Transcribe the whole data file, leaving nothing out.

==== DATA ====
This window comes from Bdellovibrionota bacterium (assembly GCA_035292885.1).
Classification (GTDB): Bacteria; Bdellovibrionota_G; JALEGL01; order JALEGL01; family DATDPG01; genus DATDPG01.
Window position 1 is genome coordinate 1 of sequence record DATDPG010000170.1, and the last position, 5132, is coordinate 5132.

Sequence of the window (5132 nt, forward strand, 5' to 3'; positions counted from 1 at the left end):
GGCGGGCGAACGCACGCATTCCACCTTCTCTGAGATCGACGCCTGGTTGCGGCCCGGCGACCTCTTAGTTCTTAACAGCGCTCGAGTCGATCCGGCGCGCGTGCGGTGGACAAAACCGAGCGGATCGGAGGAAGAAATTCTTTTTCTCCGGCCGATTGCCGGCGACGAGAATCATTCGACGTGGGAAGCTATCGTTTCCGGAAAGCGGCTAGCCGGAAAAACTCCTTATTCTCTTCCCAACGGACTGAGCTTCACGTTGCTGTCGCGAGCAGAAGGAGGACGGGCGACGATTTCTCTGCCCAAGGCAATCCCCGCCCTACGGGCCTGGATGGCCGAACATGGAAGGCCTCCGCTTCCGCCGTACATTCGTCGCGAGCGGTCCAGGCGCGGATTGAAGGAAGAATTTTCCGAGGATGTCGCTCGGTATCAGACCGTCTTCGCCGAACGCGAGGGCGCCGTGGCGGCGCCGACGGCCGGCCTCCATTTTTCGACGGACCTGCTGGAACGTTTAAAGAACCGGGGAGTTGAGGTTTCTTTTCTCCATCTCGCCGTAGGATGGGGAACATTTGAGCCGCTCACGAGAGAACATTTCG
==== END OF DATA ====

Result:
This window comes from Bdellovibrionota bacterium (assembly GCA_035292885.1).
Classification (GTDB): Bacteria; Bdellovibrionota_G; JALEGL01; order JALEGL01; family DATDPG01; genus DATDPG01.
Window position 1 is genome coordinate 1 of sequence record DATDPG010000170.1, and the last position, 5132, is coordinate 5132.

Sequence of the window (5132 nt, forward strand, 5' to 3'; positions counted from 1 at the left end):
GGCGGGCGAACGCACGCATTCCACCTTCTCTGAGATCGACGCCTGGTTGCGGCCCGGCGACCTCTTAGTTCTTAACAGCGCTCGAGTCGATCCGGCGCGCGTGCGGTGGACAAAACCGAGCGGATCGGAGGAAGAAATTCTTTTTCTCCGGCCGATTGCCGGCGACGAGAATCATTCGACGTGGGAAGCTATCGTTTCCGGAAAGCGGCTAGCCGGAAAAACTCCTTATTCTCTTCCCAACGGACTGAGCTTCACGTTGCTGTCGCGAGCAGAAGGAGGACGGGCGACGATTTCTCTGCCCAAGGCAATCCCCGCCCTACGGGCCTGGATGGCCGAACATGGAAGGCCTCCGCTTCCGCCGTACATTCGTCGCGAGCGGTCCAGGCGCGGATTGAAGGAAGAATTTTCCGAGGATGTCGCTCGGTATCAGACCGTCTTCGCCGAACGCGAGGGCGCCGTGGCGGCGCCGACGGCCGGCCTCCATTTTTCGACGGACCTGCTGGAACGTTTAAAGAACCGGGGAGTTGAGGTTTCTTTTCTCCATCTCGCCGTAGGATGGGGAACATTTGAGCCGCTCACGAGAGAACATTTCG